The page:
-Are the unit-cost discounts from PPOs saving us medical dollars, or have the system players become adept at manipulating our perceptions of medical savings?
-Can participating PPO medical providers offset their agreed unitcost discounts, and therefore not really produce real-dollar savings, by increasing medical utilization (more visits and/or more services per visit)?
-By definition, broad-based discount networks seek to include as many providers as possible for higher charge penetration and savings results, but are these the providers who deliver the best workers' comp outcomes?
-Are the medical providers' financial incentives aligned with the claims outcomes we seek: lower loss costs and quicker, sustainable return-to-work rates?
-Finally, given all of these questions, are we prepared to move away from bill-review savings and broad-based unit-cost discount networks?
When California passed SB899 in 2004, allowing employers to not only create networks of medical providers for their employees' work-related injuries but additionally to economically profile these providers, it set the stage for an industry paradigm shift from broad-based unit-cost discount PPO networks to outcomes-oriented employer-specific networks composed of the right medical providers.
We have been given an opportunity to change the workers' comp landscape to achieve a medical model in which every aspect works better because we "get the injured employee to the 'right medical provider' at the right time" and medical provider financial incentives align with outcome expectations. Are we taking advantage of this opportunity? There is an old saying, "If we do what we always did, we will get what we always got!" Many stakeholders in California, for instance, are simply renaming their former PPO or HCO network to become a "new" Medical Provider Network. If all we do is change the labels, we will get what we always got: claims of savings while actual overall medical and indemnity loss costs continue to rise.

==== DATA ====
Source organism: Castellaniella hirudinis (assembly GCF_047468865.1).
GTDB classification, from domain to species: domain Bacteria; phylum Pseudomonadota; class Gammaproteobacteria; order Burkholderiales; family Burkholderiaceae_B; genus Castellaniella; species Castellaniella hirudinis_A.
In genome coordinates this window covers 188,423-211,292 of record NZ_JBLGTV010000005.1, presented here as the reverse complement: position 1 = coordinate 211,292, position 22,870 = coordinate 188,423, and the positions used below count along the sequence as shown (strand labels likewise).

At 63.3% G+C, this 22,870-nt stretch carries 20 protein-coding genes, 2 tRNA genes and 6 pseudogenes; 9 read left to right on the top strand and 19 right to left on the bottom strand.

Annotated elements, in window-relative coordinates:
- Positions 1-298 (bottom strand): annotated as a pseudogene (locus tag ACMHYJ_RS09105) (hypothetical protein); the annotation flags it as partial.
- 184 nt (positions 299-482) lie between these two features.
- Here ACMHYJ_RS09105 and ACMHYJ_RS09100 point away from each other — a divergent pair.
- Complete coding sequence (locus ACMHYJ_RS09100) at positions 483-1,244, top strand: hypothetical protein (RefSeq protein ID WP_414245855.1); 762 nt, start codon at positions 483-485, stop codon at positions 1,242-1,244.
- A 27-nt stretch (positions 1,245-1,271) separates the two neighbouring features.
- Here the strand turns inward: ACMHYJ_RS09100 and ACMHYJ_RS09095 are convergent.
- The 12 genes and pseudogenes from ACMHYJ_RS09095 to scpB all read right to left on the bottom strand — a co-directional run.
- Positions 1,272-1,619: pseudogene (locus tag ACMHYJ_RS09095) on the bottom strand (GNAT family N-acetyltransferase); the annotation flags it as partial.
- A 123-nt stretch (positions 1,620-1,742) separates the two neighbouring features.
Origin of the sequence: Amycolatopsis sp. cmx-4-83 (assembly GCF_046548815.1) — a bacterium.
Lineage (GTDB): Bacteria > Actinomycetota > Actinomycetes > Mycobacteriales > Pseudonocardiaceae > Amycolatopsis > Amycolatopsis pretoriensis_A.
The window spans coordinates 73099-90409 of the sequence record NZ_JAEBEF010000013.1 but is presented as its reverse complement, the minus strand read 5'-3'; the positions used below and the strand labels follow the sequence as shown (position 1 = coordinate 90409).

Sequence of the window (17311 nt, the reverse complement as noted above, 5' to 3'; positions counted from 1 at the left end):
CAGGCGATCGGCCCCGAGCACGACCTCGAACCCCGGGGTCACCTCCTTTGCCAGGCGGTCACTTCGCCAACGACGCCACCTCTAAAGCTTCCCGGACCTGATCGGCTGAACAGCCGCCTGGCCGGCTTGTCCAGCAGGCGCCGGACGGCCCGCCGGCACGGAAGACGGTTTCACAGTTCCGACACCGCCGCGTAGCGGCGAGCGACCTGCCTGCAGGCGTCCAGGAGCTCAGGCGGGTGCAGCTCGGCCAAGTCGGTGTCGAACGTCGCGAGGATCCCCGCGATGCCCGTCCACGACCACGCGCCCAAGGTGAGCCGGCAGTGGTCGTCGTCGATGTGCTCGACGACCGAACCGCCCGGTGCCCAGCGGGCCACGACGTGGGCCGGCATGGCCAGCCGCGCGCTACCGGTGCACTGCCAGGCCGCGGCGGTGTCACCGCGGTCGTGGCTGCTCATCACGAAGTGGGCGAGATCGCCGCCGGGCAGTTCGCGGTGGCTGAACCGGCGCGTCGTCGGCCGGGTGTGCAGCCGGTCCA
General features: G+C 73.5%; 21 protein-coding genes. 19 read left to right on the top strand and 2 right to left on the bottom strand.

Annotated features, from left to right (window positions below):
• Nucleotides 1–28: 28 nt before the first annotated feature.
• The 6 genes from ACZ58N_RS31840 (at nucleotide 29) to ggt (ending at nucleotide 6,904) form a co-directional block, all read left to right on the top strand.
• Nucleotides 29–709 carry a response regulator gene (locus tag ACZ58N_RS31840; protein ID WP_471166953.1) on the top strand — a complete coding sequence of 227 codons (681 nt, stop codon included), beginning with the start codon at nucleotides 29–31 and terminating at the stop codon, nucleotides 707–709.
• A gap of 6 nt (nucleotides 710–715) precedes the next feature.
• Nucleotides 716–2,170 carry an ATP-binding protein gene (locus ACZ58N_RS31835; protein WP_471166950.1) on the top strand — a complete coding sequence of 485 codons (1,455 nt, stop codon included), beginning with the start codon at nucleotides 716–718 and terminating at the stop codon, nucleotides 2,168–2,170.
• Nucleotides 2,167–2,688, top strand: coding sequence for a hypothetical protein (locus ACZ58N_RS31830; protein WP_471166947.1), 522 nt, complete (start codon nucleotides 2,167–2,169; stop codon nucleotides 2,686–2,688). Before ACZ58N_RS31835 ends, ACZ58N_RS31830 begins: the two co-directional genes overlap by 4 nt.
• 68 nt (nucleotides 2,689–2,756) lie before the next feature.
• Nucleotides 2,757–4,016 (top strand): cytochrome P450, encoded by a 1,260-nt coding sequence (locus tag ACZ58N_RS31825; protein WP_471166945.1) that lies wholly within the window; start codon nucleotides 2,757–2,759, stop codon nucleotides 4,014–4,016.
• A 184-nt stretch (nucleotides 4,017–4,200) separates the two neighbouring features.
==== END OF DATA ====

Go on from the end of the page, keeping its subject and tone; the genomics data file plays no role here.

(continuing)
What can you do if you want to actually shift the paradigm? Here are some steps you can follow.
ANALYZE REAL OUTCOMES
If you haven't analyzed your PPO network outcomes beyond the penetration and savings reports you typically receive, ask your network to do an analysis to answer the following questions:
-What is the average medical cost for claims treated in network compared to claims treated out of network?
- What are the medical utilization trends (number of visits, number of services per visit) for claims treated in network compared to claims treated out of network?
-What percent of all claims lose time and what is the average duration of lost time for claims treated in network versus those treated out of network?
-How do these comparisons differ jurisdiction to jurisdiction? Your network organization will need to match claims data with clinical encounter data to answer these questions, but it should be able to do this analysis as part of its fee for standard results reporting. These two sources of data were until recently rarely compared. Claims data is the information about when, where, why and how workers were injured, when they returned to work, and their overall claims costs. Clinical encounter data is contained in the medical bill-review process and details who treated the patient, their medical specialty, what the medical treatment entailed, duration of treatment and how much the various types of procedures cost.